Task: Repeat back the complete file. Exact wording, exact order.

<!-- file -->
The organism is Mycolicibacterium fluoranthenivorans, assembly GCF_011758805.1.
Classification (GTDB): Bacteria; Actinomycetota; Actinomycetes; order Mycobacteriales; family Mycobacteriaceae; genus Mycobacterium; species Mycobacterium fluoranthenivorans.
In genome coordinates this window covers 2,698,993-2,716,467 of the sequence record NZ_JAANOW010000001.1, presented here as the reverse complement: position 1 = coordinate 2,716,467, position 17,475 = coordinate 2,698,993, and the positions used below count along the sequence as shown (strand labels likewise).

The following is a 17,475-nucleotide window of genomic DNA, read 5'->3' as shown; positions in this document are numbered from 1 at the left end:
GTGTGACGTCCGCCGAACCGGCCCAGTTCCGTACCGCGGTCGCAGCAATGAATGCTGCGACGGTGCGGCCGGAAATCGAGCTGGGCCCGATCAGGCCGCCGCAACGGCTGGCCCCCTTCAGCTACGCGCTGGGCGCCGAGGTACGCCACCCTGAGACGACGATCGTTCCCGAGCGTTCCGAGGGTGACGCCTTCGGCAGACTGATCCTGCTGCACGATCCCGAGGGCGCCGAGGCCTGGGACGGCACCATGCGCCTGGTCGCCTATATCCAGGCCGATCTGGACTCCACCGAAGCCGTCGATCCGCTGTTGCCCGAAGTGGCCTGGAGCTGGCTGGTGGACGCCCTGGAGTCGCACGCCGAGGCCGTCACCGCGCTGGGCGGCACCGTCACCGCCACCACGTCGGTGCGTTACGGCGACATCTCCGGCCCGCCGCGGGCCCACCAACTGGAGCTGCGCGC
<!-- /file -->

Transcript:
The organism is Mycolicibacterium fluoranthenivorans, assembly GCF_011758805.1.
Classification (GTDB): Bacteria; Actinomycetota; Actinomycetes; order Mycobacteriales; family Mycobacteriaceae; genus Mycobacterium; species Mycobacterium fluoranthenivorans.
In genome coordinates this window covers 2,698,993-2,716,467 of the sequence record NZ_JAANOW010000001.1, presented here as the reverse complement: position 1 = coordinate 2,716,467, position 17,475 = coordinate 2,698,993, and the positions used below count along the sequence as shown (strand labels likewise).

The following is a 17,475-nucleotide window of genomic DNA, read 5'->3' as shown; positions in this document are numbered from 1 at the left end:
GTGTGACGTCCGCCGAACCGGCCCAGTTCCGTACCGCGGTCGCAGCAATGAATGCTGCGACGGTGCGGCCGGAAATCGAGCTGGGCCCGATCAGGCCGCCGCAACGGCTGGCCCCCTTCAGCTACGCGCTGGGCGCCGAGGTACGCCACCCTGAGACGACGATCGTTCCCGAGCGTTCCGAGGGTGACGCCTTCGGCAGACTGATCCTGCTGCACGATCCCGAGGGCGCCGAGGCCTGGGACGGCACCATGCGCCTGGTCGCCTATATCCAGGCCGATCTGGACTCCACCGAAGCCGTCGATCCGCTGTTGCCCGAAGTGGCCTGGAGCTGGCTGGTGGACGCCCTGGAGTCGCACGCCGAGGCCGTCACCGCGCTGGGCGGCACCGTCACCGCCACCACGTCGGTGCGTTACGGCGACATCTCCGGCCCGCCGCGGGCCCACCAACTGGAGCTGCGCGC